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Original Investigation |

Risk Factors for Degree and Type of Sequelae After Involution of Untreated Hemangiomas of Infancy ONLINE FIRST

Eulalia Baselga, MD1; Esther Roe, MD1; Julien Coulie, MD2; Fania Z. Muñoz, MD1; Laurence M. Boon, MD2; Catherine McCuaig, MD3; Angela Hernandez-Martín, MD4; Ignasi Gich, MD5; Luis Puig, MD1
[+] Author Affiliations
1Department of Dermatology, Hospital de la Santa Creu i Sant Pau, Universitat Autònoma de Barcelona, Barcelona, Spain
2Center for Vascular Anomalies, Division of Plastic Surgery, Cliniques Universitaires St Luc, Brussels, Belgium
3Division of Dermatology (Pediatrics) CHU Sainte-Justine, University of Montreal, Montreal, Canada
4Department of Dermatology, Hospital Infantil Universitario del Niño Jesús, Madrid, Spain
5Department of Clinical Epidemiology; CIM-Caiber-IIb Sant Pau, Barcelona Spain
JAMA Dermatol. Published online August 17, 2016. doi:10.1001/jamadermatol.2016.2905
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Importance  Infantile hemangiomas involute to some extent, but they often leave sequelae that may cause disfigurement. Factors determining the risk of permanent sequelae after regression are of crucial importance in treatment decision making.

Objectives  To describe the sequelae left by infantile hemangiomas after natural involution and to identify clinical characteristics that could predict the most severe or a particular type of sequelae.

Design, Setting, and Participants  Multicentric retrospective cohort study of images from 187 infantile hemangiomas that had not received systemic treatment and had follow-up pictures until regression that were selected from photographic files taken between 2003 and 2013 at 4 university hospitals with large vascular clinics in 3 different countries.

Main Outcomes and Measures  Outcome measures were the type of sequelae classified as residual telangiectasia, anetodermal skin, redundant skin, persistent superficial component, and the degree of sequelae ranging from 1 to 4.

Results  A total of 184 hemangiomas were included. The overall incidence of significant sequelae was 101 of 184 (54.9%). The most common sequelae after involution were telangiectasias (145, 84.3%), fibrofatty tissue (81, 47.1%), and anetodermic skin (56, 32.6%). The average age at which hemangioma completed involution was 3.5 years. Superficial and deep hemangiomas left significantly fewer sequelae than combined hemangiomas (Mann-Whitney; superficial vs deep, OR, 1.6; 95% CI, 0.6-3.8; P = .81; superficial vs combined, OR, 3.3; 95% CI, 1.7-6.3; P < .001; deep vs combined, OR, 2.1; 95% CI, 0.9-5.1; P < .001). Hemangiomas with a step or abrupt border of the superficial component left more severe sequelae than those with a smooth border (χ2,OR, 3.4; 95% CI, 1.8-6.6; P < .001). Superficial hemangiomas with a cobblestone appearance or rough surface left more severe sequelae than those with a smooth surface (Kruskal-Wallis; α, 0.05; P < .001). Using multivariate analysis, combined hemangiomas with a superficial component and a step border were associated with more sequelae.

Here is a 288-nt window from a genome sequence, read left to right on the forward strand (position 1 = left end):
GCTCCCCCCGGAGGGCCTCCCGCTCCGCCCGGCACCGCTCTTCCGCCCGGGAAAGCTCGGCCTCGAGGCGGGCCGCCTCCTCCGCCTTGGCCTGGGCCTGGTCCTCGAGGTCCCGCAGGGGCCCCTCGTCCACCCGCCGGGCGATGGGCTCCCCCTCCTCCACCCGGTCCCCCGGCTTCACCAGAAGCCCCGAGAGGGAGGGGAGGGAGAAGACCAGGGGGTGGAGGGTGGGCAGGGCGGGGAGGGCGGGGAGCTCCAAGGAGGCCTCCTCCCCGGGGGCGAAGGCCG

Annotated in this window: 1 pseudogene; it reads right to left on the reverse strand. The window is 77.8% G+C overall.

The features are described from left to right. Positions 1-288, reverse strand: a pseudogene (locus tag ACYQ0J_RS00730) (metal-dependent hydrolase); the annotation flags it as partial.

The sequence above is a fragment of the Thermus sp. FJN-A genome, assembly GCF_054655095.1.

Conclusions and Relevance  In this retrospective study of sequelae in a large cohort of untreated infants, we quantified the prevalence of permanent scarring and identified clinical features predictive of permanent sequelae. Our observations provide useful information at a time when the treatment paradigm for hemangiomas has changed. Such knowledge may help primary care physicians predict the risk of sequelae and identify high-risk lesions to implement early treatment.

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Figure 1.
Examples of Different Types of Sequelae

A, Deep hemangioma that regressed without sequelae; B, superficial hemangioma that left only telangiectasia; C, mixed hemangioma that left anetodermic skin; D, mixed hemangioma that left redundant skin; and E, mixed hemangioma that left fibrofatty tissue.

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Figure 2.
Comparison of Sequelae Associated With Different Borders for the Superficial Component

A, Patient 21 at age 8 months (left), and age 3 years (right); B, patient 8 at age 8 months (left) and 3 years (right). Superficial hemangioma with a step border (patient 21, A) left more sequelae than a mixed hemangioma of the same size and location but with a progressive border (patient 8, B).

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Figure 3.
Comparison of Sequelae Associated With Different Surface Features of the Superficial Component

A, Patient 22 at age 6 months (left) and age 4 years (right); B, patient 31 at age 8 months (left) and 2 years (right). Hemangiomas with a smooth surface leave less sequelae (patient 22, A), than hemangiomas with a cobblestoned surface (patient 31, B).

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